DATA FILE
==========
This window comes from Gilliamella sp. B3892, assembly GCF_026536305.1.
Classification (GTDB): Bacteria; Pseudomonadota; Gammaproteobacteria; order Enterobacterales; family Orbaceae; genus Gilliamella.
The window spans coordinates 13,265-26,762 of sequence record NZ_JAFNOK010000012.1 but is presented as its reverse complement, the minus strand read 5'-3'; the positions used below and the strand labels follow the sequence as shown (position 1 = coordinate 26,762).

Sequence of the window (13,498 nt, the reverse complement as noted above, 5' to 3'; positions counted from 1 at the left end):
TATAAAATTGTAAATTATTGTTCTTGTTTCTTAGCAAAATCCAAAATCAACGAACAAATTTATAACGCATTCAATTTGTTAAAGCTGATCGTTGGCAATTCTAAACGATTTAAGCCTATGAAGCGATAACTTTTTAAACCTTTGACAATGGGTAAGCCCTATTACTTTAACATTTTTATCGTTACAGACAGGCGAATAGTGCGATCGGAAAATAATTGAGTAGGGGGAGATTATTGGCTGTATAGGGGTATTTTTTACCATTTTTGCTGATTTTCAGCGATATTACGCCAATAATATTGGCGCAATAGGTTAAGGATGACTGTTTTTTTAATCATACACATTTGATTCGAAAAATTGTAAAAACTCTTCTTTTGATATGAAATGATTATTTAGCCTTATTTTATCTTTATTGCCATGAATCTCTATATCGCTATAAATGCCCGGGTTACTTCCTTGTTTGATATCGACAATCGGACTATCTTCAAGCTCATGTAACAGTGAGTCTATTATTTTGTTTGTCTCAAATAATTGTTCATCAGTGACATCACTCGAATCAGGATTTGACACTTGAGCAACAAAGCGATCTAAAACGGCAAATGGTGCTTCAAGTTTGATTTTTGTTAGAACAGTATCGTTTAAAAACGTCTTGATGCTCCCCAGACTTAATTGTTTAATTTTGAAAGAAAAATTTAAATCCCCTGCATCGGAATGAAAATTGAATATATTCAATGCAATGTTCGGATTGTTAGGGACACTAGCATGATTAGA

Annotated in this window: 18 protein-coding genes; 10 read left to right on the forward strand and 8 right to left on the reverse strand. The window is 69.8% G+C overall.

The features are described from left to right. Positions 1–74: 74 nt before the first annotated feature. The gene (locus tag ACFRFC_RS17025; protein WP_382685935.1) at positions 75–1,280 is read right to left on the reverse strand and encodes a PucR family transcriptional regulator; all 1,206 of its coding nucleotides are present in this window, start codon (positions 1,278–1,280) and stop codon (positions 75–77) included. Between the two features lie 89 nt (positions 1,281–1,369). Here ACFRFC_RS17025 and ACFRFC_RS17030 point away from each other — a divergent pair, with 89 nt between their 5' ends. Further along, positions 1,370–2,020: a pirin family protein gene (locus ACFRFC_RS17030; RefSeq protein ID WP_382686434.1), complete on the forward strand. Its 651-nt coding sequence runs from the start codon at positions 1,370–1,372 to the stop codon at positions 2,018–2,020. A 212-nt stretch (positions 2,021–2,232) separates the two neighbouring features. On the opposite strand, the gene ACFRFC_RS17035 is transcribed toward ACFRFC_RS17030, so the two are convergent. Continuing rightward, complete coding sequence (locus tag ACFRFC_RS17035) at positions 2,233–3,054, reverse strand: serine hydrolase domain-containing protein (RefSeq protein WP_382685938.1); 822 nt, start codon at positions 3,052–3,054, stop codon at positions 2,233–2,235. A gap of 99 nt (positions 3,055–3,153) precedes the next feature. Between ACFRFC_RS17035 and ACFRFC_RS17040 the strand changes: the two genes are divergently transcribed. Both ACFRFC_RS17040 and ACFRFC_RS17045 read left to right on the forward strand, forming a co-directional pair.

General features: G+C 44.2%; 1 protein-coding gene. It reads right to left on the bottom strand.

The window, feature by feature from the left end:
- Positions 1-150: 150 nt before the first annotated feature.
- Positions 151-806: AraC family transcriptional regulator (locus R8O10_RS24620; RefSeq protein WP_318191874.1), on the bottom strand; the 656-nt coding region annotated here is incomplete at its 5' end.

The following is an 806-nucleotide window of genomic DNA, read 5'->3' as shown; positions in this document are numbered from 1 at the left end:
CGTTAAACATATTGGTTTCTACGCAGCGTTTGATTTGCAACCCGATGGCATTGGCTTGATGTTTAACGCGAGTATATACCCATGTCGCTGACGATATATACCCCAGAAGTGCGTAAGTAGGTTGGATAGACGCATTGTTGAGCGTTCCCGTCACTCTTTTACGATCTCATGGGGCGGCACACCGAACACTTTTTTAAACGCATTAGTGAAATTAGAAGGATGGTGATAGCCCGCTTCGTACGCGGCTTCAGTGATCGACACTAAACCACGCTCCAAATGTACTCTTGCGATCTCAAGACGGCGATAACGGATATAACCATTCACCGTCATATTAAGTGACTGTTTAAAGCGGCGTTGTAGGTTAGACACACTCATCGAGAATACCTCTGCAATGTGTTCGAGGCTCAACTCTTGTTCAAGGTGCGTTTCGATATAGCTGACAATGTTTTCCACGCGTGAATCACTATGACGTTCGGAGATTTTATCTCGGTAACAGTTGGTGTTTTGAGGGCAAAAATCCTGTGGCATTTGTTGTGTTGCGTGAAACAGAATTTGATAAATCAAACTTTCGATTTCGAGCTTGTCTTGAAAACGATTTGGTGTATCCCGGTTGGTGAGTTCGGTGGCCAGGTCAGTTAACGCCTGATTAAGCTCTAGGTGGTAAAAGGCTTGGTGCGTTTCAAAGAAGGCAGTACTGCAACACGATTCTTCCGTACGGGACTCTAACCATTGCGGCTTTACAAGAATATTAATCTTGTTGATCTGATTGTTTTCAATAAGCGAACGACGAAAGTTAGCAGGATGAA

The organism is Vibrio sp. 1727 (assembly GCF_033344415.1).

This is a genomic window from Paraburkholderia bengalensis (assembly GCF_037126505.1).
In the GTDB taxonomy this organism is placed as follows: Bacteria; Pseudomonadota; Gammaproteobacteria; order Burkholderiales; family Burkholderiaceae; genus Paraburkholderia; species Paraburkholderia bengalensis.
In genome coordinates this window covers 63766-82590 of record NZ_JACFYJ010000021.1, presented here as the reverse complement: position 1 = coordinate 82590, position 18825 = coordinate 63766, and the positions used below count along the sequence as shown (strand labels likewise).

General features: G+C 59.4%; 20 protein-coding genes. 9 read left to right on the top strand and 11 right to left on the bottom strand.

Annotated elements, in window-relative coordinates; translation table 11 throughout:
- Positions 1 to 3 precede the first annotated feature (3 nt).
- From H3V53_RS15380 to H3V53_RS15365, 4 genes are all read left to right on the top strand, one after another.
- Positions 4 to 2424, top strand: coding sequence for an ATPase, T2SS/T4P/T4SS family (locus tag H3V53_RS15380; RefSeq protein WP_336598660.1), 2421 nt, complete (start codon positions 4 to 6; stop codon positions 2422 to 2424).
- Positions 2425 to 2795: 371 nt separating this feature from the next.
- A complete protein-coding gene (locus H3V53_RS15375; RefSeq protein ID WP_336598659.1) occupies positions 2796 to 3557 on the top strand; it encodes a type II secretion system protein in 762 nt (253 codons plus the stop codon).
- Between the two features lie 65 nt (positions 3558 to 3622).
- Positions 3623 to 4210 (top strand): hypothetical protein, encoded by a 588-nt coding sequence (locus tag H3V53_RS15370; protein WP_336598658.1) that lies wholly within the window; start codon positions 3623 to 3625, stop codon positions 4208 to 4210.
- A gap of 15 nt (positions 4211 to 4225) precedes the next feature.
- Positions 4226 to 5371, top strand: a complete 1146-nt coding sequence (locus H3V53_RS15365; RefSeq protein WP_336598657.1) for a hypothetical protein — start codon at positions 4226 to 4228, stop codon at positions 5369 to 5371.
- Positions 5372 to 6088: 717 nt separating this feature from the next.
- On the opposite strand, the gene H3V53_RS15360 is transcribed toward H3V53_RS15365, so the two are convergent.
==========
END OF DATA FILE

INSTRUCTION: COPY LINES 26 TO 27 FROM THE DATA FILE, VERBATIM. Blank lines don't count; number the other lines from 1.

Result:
- Positions 3623 to 4210 (top strand): hypothetical protein, encoded by a 588-nt coding sequence (locus tag H3V53_RS15370; protein WP_336598658.1) that lies wholly within the window; start codon positions 3623 to 3625, stop codon positions 4208 to 4210.
- A gap of 15 nt (positions 4211 to 4225) precedes the next feature.